Hogan directed the Governor’s Office of Minority Affairs to initiate a disparity study. He instructed the office to work together with the state’s medical cannabis commission and the transportation department.
“As the issue of promoting diversity is of great importance to me and my administration, your office should begin this process immediately in order to ensure opportunities for minority participation in the industry,” Hogan wrote to Jimmy Rhee, the head of the minority affairs office.
The Republican governor ordered the study in response to concerns expressed by the Legislative Black Caucus of Maryland. Legislation that would have created more licenses to grow cannabis to address a lack of minority ownership after a disparity study is conducted failed to pass in the closing minutes of the legislative session that ended this month.
Leaders of the black caucus have called for a special session to pass the bill, which they say was on the verge of passing as the clock struck midnight and ended the 90-day session before a final vote could be taken.
Differences between the House and Senate slowed the measure’s movement. A House bill would have added five licenses to the 15 currently allowed to grow cannabis. Those additional licenses would have been available to minority-owned companies after a disparity study. A Senate bill also would have added licenses. It differed from the House bill by allowing two companies that were bumped out of the top 15 businesses that were initially named as finalists. The commission said the juggling was needed to create geographic diversity of grower locations. The two companies that were knocked out are suing the state.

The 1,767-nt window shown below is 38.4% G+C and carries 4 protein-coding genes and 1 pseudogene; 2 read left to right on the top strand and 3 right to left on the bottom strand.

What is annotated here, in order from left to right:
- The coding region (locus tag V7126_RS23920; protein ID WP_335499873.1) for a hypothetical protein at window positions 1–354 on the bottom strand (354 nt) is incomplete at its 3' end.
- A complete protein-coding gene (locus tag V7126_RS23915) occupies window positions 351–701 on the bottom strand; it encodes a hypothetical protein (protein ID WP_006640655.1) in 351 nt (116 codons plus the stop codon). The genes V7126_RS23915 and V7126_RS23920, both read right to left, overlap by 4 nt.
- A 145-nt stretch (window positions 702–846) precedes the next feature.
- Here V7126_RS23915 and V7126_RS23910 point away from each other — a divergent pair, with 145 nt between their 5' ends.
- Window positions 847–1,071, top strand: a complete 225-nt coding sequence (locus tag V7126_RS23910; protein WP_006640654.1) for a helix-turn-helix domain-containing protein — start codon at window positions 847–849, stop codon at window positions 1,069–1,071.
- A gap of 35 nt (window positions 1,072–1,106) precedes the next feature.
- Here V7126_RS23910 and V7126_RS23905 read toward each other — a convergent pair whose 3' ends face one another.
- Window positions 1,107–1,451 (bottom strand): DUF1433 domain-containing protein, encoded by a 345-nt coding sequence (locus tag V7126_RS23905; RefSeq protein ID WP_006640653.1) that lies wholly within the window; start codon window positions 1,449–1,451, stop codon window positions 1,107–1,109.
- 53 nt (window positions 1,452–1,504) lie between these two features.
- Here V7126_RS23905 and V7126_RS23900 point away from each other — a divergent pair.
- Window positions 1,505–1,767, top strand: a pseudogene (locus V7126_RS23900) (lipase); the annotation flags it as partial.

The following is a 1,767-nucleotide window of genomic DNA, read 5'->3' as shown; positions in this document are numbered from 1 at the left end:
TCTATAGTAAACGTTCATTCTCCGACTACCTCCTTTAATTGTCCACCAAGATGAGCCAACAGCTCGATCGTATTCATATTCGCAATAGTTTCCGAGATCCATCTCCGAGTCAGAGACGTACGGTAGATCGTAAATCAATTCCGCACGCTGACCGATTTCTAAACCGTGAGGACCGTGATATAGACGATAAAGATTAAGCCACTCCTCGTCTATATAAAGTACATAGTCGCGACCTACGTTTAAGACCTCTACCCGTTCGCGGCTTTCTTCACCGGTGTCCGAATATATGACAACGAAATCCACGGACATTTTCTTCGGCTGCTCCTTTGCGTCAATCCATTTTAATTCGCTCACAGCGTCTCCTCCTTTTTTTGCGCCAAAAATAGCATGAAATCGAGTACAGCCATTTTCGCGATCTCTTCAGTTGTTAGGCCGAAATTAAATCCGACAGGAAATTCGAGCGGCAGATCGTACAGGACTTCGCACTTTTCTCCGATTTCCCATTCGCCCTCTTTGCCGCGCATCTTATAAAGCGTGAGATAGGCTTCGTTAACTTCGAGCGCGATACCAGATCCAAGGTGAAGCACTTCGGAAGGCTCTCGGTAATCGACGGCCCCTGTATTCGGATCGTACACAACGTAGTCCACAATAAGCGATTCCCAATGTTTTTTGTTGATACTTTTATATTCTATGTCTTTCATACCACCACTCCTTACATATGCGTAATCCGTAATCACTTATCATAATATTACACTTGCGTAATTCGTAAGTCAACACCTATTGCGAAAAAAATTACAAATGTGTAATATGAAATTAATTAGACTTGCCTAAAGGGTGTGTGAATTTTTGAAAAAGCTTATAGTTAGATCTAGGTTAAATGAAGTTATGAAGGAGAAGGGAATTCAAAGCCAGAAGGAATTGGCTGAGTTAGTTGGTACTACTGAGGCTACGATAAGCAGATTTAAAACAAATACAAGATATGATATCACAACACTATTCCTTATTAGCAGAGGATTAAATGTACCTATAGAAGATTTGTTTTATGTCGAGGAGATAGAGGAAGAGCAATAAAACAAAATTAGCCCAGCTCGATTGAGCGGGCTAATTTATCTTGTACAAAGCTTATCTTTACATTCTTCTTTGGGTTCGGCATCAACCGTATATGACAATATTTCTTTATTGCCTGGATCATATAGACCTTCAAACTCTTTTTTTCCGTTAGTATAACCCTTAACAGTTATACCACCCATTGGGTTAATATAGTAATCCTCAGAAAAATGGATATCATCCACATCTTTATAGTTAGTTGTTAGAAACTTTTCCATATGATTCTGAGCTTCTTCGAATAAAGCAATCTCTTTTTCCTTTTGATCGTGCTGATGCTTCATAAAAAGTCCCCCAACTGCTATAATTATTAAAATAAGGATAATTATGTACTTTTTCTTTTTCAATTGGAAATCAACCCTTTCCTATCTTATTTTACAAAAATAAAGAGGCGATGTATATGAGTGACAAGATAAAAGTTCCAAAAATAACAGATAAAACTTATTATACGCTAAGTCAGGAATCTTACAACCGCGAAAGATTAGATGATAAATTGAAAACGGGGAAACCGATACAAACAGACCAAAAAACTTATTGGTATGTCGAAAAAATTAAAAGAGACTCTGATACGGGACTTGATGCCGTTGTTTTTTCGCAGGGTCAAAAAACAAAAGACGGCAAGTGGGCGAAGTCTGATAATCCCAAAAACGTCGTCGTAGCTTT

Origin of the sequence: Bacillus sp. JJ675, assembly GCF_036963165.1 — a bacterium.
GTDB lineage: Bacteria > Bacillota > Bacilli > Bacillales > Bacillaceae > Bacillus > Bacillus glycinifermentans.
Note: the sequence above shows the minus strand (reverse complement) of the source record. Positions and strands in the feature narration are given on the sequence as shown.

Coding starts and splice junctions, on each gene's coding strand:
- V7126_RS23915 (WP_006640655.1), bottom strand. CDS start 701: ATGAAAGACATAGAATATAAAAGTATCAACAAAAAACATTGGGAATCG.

Maryland’s medical marijuana rollout has been delayed by setbacks over the years. The state approved its first medical cannabis law in 2013. The effort stalled, however, because it required academic medical centers to run the programs, and none stepped forward. The law was changed in 2014 to allow doctors certified by a state commission to recommend cannabis for patients with debilitating, chronic and severe illnesses.
Companies have shown strong interest in Maryland, because the market is expected to be lucrative. Marijuana will be available for any condition that is severe in which other medical treatments have been ineffective. Nurse practitioners, dentists, podiatrists and nurse midwives will be able to recommend its use, as well as doctors.
Business interest also has been stoked by potential legalization of recreational cannabis down the road. No final licenses have been awarded yet.